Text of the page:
The mean girl is unpleasant, but usually pretty benign. So when the protagonist starts going off about what a horrible backstabbing bitch she is, unless we’ve seen her do something particularly vile, the supposed nice-girl starts to look judgey and unlikeable. This tends to seep over into straight-up hypocrisy. The nice girl attacks the mean girl for being sexually active, usually as she (the nice girl) attempts to win over the mean girl’s hot boyfriend. The nice girl attacks the mean girl for being shallow, usually coming to this conclusion based on the mean girl’s outward beauty. The nice girl attacks the mean girl for being, well, mean, but isn’t actually any less catty, judgmental, or gossipy.
This is made worse if the nice girl continues to be treated like she’s a genuinely good person by everyone else in the story, causing the reader to lose sympathy for her.
Angry Feminist Problems
The two main criticisms of the mean girl often hinge on her sexuality and her personal appearance.
As mentioned, among the other gendered insults, she’ll usually be called a “slut” or a “whore,” even if we never see her having sex. So first, this gives the idea that based on someone’s appearance or social standing, it’s alright to make any kind of assumptions about their sex life. This also plays into the all too common perception that attractive women haven’t really earned anything, but must have slept their way to the top. Because she’s attractive and women *only* ever look good so that they can appeal to men, it’s safe to assume that the only reason she’s popular is because she sleeps around—does any part of this sentence not sound regressive?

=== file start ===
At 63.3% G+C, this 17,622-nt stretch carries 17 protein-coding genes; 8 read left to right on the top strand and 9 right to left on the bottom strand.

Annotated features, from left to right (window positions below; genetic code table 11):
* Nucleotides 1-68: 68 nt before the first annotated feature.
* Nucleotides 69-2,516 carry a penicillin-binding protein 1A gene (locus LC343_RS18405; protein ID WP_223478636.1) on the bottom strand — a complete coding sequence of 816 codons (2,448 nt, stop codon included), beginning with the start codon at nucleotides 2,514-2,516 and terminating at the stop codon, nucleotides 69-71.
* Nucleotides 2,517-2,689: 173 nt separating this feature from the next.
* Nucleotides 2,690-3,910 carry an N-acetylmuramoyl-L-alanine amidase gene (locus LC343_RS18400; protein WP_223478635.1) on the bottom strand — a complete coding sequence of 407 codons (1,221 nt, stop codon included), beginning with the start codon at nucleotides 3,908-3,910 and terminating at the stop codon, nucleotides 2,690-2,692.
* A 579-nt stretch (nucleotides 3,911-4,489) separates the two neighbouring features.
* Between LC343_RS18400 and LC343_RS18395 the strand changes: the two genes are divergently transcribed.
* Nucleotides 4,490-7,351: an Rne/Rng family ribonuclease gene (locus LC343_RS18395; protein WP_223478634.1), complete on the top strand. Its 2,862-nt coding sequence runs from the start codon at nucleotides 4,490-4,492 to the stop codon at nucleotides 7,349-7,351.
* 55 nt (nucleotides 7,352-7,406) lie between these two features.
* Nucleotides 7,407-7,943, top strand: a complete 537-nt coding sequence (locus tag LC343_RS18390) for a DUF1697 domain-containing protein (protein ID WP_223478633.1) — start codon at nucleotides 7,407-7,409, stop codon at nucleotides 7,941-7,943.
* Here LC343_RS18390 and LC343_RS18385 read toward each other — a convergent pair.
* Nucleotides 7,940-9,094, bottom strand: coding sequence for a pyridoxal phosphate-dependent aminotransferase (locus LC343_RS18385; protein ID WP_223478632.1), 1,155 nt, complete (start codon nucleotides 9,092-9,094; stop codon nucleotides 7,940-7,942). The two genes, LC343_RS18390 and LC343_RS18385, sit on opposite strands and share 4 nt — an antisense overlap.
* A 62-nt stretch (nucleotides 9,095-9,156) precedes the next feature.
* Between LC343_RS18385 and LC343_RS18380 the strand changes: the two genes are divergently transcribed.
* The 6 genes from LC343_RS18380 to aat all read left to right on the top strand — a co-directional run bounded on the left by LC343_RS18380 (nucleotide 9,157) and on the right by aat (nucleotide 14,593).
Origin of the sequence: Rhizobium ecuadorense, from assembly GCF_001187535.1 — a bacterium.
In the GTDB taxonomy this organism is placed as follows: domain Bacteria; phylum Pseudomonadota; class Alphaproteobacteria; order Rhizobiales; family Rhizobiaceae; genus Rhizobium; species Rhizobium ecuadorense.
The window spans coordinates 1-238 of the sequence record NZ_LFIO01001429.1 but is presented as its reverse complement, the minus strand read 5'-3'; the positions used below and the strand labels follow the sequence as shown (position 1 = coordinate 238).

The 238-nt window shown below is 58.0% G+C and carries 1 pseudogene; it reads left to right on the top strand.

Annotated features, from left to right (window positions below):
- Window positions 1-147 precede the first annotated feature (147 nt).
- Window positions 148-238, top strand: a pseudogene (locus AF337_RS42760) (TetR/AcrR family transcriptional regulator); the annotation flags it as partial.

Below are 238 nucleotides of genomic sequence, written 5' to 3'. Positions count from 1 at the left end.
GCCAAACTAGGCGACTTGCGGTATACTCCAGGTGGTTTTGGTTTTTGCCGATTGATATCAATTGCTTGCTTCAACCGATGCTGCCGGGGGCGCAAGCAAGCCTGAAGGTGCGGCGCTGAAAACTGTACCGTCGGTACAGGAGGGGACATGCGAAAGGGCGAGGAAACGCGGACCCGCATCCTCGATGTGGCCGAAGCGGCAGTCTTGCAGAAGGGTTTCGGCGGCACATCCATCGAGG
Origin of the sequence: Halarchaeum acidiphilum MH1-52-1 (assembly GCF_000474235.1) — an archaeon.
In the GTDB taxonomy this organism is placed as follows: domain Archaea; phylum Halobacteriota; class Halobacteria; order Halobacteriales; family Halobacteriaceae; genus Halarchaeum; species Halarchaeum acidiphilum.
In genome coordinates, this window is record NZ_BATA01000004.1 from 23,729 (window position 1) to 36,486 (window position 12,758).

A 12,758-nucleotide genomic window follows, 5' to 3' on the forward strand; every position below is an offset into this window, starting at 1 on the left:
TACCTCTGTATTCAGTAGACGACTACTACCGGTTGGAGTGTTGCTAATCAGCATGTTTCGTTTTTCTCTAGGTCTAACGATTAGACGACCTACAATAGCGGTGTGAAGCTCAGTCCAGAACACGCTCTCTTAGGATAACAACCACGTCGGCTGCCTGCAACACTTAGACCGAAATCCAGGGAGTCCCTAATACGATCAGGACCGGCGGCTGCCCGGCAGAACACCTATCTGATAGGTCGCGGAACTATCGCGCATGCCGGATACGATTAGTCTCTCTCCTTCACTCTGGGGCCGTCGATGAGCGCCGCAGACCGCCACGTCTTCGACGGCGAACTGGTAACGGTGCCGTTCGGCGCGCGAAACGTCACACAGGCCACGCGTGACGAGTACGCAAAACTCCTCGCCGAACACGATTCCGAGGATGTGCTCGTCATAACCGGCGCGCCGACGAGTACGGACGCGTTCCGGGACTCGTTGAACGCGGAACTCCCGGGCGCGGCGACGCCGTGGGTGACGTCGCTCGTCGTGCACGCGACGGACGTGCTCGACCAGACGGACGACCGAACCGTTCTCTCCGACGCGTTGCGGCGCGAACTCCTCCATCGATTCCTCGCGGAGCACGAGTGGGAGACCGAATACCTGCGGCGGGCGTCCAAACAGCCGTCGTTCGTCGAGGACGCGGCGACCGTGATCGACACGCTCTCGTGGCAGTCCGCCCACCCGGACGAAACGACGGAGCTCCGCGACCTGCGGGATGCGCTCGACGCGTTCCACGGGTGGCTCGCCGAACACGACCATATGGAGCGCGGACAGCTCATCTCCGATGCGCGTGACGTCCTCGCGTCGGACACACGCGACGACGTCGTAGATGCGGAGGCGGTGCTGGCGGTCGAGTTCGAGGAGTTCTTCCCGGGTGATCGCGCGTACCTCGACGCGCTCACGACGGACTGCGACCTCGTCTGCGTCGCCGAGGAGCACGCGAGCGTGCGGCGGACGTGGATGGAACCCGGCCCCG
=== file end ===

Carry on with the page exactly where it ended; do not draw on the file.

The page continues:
Second, if she really is having lots sex, so what? Unless you’re writing a story about the evils of non-procreative sex, it doesn’t make any sense to demonize women who enjoy sex. This is especially damaging in YA novels. Rather than opening up difficult questions about emotional readiness or what it means to be sexually active, Girl Hate primes young women to have an unhealthy relationship with sex.
The mean girl is unlikeable and shallow, and we know this because she wears make-up. Make-up has picked up a bizzare stigma over the years, and has inexplicably become shorthand for fakeness, shallowness, and so forth. In real life, there are a number of reasons why people of all genders wear make-up. For some people its part of their personal style. For some people its part of their gender expression. For some it’s a nice confidence boost.
When we stigmatize make-up—and in particular, in this case, women who wear make-up—we move back to the regressive idea that women are only dressing up to be the object of male gaze. More than that, though, is the underlying notion that it is somehow okay to police what women wear. Make-up shaming is a way of telling women what they can and cannot put on their faces, and of taking away their agency by attempting to control their appearance.
A while ago, I wrote an article about female protagonists who are Not Like Other Girls. Girl Hate functions similarly. The nice girl protagonist is raised up, but only by putting down other women and suggesting that certain forms of femininity should be looked down upon. It’s a lesson in how to hate other women. Rather than embracing all forms of femininity, we learn that there is a good way to be feminine (which coincidentally, tends to co-opt more traditionally masculine behaviors) and a bad way (which is closer to traditional femininity). This type of narrative also feeds negative female stereotypes (girls are catty, girls do nothing but gossip, girls are melodramatic), which perpetuates the drive for authors to keep trying to distance their female characters from traditional femininity by making them Not Like Other Girls.
Moreover, what about the readers who are peppy blond cheerleaders who happen to like eyeliner and designer jeans? What do they read?